UH Grows Groundbreaking LGBTQ and Gender Care Services
January 27, 2021
Program addresses physical, mental, social and spiritual wellbeing of patients
Innovations in Urology | Winter 2021
Health disparities experienced by the LGBTQ community are being addressed at University Hospitals through a new LGBTQ and Gender Care program
In less than a year, the program has supported 50 patients with gender dysphoria and performed 20 gender affirmation surgeries in the second half of 2020, including the first free flap phalloplasty in the state of Ohio. That number is expected to increase threefold in 2021.
“Our goal is to serve all of our patients’ needs — from medical to hormonal to surgical,” says Shubham Gupta, MD, director of the Surgical Gender Affirmation Program at the University Hospitals Urology Institute and Division Chief of Reconstructive Urology at University Hospitals Cleveland Medical Center. “We have a vast network of physicians across the UH system under the umbrella of LGBTQ and Gender Care services.”
Every transgender person travels their own unique journey, so this program aims to meet patients wherever they are in their journey to help them achieve their goals. Whether a patient is taking cross-gender hormones and considering gender affirmation surgery, or early in their transition and unsure how to navigate the medical landscape, UH can connect them with the appropriate professionals.
The LGBTQ and Gender Care program provides the physical, mental, social and spiritual wellbeing for this important and growing population, drawing from work in medicine, behavioral and mental health, public health, community health, social work, research and education.
INNOVATING TRANSGENDER CARE
Many transgender individuals find that the medical community alone does not understand their unique needs. The UH program addresses that in close collaboration with community partners, and aims to break down those barriers.
There are more than 40,000 transgender individuals just in Ohio, one such individual is Bobby Hillier, a Toledo resident who underwent female-to-male gender affirmation surgery at UH. There are also many patients who seek transgender care at UH from other states.
“Bobby is an example of how we are improving lives for patients and their families,” Dr. Gupta says. “He knew at an early age what he wanted to be [a man] and had the support structure to complete his transition.”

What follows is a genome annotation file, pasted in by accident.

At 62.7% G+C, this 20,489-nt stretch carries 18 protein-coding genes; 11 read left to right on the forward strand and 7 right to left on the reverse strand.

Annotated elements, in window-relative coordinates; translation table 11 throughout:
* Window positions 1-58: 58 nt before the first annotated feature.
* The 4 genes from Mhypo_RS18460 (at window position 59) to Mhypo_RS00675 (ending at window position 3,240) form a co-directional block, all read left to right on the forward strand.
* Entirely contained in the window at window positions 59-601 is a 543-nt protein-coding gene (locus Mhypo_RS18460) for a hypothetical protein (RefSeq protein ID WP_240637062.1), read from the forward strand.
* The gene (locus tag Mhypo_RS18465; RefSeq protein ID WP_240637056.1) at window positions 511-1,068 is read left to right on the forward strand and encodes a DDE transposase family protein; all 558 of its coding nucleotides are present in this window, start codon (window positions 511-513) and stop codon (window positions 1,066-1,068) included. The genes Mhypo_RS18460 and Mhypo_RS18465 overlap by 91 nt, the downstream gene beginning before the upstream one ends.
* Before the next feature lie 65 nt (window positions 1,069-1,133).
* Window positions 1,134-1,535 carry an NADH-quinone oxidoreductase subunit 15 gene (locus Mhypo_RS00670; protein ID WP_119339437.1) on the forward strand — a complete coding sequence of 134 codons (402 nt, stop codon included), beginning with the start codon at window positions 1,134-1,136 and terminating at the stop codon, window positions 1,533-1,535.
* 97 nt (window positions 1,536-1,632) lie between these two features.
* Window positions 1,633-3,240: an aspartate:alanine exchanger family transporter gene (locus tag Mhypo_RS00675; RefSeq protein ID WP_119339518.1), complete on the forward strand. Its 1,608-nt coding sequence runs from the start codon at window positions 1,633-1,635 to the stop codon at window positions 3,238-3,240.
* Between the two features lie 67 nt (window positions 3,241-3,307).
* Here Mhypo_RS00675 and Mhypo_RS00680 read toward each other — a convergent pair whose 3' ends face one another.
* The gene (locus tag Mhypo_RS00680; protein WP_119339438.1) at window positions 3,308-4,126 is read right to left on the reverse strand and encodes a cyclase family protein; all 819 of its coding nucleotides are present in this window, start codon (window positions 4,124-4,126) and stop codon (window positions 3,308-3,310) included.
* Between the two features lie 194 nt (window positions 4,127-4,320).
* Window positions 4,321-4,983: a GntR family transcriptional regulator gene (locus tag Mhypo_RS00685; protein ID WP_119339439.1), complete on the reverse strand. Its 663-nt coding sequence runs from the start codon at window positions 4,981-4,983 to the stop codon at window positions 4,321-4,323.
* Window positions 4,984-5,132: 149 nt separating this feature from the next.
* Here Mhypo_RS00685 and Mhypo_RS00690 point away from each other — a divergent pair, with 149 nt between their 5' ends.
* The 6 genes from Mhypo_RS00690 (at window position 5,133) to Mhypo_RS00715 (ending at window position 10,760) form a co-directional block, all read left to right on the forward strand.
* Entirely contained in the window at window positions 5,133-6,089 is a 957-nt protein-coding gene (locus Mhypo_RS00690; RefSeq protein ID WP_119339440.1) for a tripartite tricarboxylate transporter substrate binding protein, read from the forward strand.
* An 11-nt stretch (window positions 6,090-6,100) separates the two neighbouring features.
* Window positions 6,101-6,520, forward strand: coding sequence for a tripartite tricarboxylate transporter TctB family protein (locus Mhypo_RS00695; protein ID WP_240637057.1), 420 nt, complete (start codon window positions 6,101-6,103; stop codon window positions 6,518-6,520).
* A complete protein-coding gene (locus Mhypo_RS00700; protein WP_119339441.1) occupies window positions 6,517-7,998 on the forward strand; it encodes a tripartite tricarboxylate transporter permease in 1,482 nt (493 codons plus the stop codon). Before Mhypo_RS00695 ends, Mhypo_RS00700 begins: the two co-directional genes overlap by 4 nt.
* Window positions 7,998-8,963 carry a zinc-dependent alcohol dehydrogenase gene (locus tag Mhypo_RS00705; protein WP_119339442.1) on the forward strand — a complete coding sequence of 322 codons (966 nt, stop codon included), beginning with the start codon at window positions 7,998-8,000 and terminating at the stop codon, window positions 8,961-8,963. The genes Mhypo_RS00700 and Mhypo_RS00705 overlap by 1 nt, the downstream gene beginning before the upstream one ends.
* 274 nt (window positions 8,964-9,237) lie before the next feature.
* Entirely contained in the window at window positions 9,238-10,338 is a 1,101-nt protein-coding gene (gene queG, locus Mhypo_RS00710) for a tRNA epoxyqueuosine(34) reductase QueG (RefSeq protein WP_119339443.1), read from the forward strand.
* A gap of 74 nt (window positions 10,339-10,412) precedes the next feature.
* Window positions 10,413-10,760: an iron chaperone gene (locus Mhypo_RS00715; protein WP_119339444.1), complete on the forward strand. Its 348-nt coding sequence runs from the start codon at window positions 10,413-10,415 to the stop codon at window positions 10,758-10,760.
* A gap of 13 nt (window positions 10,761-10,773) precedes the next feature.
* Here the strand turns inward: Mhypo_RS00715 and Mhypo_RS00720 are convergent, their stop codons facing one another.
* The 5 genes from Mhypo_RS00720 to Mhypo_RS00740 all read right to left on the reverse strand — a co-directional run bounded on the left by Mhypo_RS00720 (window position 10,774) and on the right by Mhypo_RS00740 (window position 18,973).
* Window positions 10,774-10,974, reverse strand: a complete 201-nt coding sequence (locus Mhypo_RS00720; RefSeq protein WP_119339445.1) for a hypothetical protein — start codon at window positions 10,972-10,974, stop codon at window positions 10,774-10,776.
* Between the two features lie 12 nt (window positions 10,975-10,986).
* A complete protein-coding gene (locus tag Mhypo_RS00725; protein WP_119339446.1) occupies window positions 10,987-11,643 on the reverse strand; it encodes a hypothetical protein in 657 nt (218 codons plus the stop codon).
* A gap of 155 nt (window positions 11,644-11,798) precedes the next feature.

Without the UH program, Dr. Gupta says, Bobby would have probably saved for years until he was able to afford gender affirmation surgery elsewhere.
“For every Bobby, there are 10 others who don’t have the tools or support to make this transition. These individuals live in a constant state of dysphoria, and often experience mental health problems, loss of physical production and social engagement.”
IT TAKES A VILLAGE
Because gender affirmation surgeries are complex, multi-step operations with high risks of complications and lengthy recoveries, UH continues to innovate to improve patient care and to ferret out the nuances of each surgical step.
UH has been the only center in Ohio offering male-to-female and female-to-male gender affirmation surgery, performing more surgeries than any other U.S. academic health center in Ohio and several neighboring states. These complex surgeries can require multidisciplinary teams, including urology, plastic surgery, OBN/GYN and ENT, as well as fertility experts.
For example, a phalloplasty requires three separate operations over about 18 months, and each operation has multiple sub-operations. Once a patient decides to undergo surgery, a patient navigator guides them through the process. But the completion of surgery is not the end of care.
UH continues to address the unique challenges of transgender individuals, including side effects of gender hormone therapy (for example, changes in bone density or metabolic function) and cancer screenings in organs that remain after gender affirmation surgery. Sexual function after gender affirmation surgery continues to be mapped with greater precision at UH. For example, women should be screened for prostate cancer.
Dr. Rachel Pope, a trained gynecologist, is the new division chief of female sexual health, and she brings new insights into evaluation and optimization of sexual function using innovative treatments to UH’s LGBTQ patients. Additionally, mental health experts help patients navigate the emotional aspects of transition and an endocrinologist administers hormone therapy.
“We have also liaised with physical therapy and integrative medicine,” Dr. Gupta says. “If our patient needs ancillary help before or after surgery, such as acupuncture, acupressure or meditation that could enhance their recovery, we can offer that as well.”
Working with other medical professionals around the world and training the next generation of medical leaders in this field is critical. “We are just getting started,” says Dr. Gupta. “We must be comprehensive, and we must be evidence based. Where the evidence is not available, we are committed to getting it. We have to continually evaluate what works and what doesn’t.”